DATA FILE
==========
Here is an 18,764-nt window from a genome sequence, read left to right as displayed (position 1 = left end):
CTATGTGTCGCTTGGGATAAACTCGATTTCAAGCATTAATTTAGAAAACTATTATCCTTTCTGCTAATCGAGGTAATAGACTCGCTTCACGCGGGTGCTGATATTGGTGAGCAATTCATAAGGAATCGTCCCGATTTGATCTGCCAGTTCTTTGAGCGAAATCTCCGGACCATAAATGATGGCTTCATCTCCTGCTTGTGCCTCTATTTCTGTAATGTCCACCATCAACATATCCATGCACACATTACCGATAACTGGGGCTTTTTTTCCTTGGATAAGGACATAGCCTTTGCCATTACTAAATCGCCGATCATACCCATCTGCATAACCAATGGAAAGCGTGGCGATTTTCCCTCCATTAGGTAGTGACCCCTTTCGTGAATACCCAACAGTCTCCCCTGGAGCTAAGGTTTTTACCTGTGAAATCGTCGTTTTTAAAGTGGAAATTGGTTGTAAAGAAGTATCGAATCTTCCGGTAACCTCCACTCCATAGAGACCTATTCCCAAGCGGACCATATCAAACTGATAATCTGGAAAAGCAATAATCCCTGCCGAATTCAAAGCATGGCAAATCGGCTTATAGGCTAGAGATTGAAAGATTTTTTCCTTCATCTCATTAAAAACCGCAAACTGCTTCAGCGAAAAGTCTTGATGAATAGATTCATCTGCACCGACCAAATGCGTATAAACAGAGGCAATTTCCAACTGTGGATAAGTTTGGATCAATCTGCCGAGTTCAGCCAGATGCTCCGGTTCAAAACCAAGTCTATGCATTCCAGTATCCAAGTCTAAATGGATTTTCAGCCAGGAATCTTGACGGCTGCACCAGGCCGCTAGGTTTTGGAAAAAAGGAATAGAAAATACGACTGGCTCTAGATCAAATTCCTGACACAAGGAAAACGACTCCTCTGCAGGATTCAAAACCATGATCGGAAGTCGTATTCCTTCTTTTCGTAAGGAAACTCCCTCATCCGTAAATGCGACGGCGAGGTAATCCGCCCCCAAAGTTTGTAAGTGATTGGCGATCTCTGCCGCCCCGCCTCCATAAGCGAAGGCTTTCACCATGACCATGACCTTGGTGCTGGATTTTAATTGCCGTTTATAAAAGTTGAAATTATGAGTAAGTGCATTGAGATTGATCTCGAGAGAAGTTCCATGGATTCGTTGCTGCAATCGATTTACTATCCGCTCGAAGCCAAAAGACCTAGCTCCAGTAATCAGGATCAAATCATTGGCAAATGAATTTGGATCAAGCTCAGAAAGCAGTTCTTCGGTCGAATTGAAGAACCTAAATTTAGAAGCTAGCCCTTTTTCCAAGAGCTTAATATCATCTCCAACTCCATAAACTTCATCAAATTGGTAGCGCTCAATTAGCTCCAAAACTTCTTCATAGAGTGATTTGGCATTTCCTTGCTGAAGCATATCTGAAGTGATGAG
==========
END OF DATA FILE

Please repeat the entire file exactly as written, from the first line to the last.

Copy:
Here is an 18,764-nt window from a genome sequence, read left to right as displayed (position 1 = left end):
CTATGTGTCGCTTGGGATAAACTCGATTTCAAGCATTAATTTAGAAAACTATTATCCTTTCTGCTAATCGAGGTAATAGACTCGCTTCACGCGGGTGCTGATATTGGTGAGCAATTCATAAGGAATCGTCCCGATTTGATCTGCCAGTTCTTTGAGCGAAATCTCCGGACCATAAATGATGGCTTCATCTCCTGCTTGTGCCTCTATTTCTGTAATGTCCACCATCAACATATCCATGCACACATTACCGATAACTGGGGCTTTTTTTCCTTGGATAAGGACATAGCCTTTGCCATTACTAAATCGCCGATCATACCCATCTGCATAACCAATGGAAAGCGTGGCGATTTTCCCTCCATTAGGTAGTGACCCCTTTCGTGAATACCCAACAGTCTCCCCTGGAGCTAAGGTTTTTACCTGTGAAATCGTCGTTTTTAAAGTGGAAATTGGTTGTAAAGAAGTATCGAATCTTCCGGTAACCTCCACTCCATAGAGACCTATTCCCAAGCGGACCATATCAAACTGATAATCTGGAAAAGCAATAATCCCTGCCGAATTCAAAGCATGGCAAATCGGCTTATAGGCTAGAGATTGAAAGATTTTTTCCTTCATCTCATTAAAAACCGCAAACTGCTTCAGCGAAAAGTCTTGATGAATAGATTCATCTGCACCGACCAAATGCGTATAAACAGAGGCAATTTCCAACTGTGGATAAGTTTGGATCAATCTGCCGAGTTCAGCCAGATGCTCCGGTTCAAAACCAAGTCTATGCATTCCAGTATCCAAGTCTAAATGGATTTTCAGCCAGGAATCTTGACGGCTGCACCAGGCCGCTAGGTTTTGGAAAAAAGGAATAGAAAATACGACTGGCTCTAGATCAAATTCCTGACACAAGGAAAACGACTCCTCTGCAGGATTCAAAACCATGATCGGAAGTCGTATTCCTTCTTTTCGTAAGGAAACTCCCTCATCCGTAAATGCGACGGCGAGGTAATCCGCCCCCAAAGTTTGTAAGTGATTGGCGATCTCTGCCGCCCCGCCTCCATAAGCGAAGGCTTTCACCATGACCATGACCTTGGTGCTGGATTTTAATTGCCGTTTATAAAAGTTGAAATTATGAGTAAGTGCATTGAGATTGATCTCGAGAGAAGTTCCATGGATTCGTTGCTGCAATCGATTTACTATCCGCTCGAAGCCAAAAGACCTAGCTCCAGTAATCAGGATCAAATCATTGGCAAATGAATTTGGATCAAGCTCAGAAAGCAGTTCTTCGGTCGAATTGAAGAACCTAAATTTAGAAGCTAGCCCTTTTTCCAAGAGCTTAATATCATCTCCAACTCCATAAACTTCATCAAATTGGTAGCGCTCAATTAGCTCCAAAACTTCTTCATAGAGTGATTTGGCATTTCCTTGCTGAAGCATATCTGAAGTGATGAG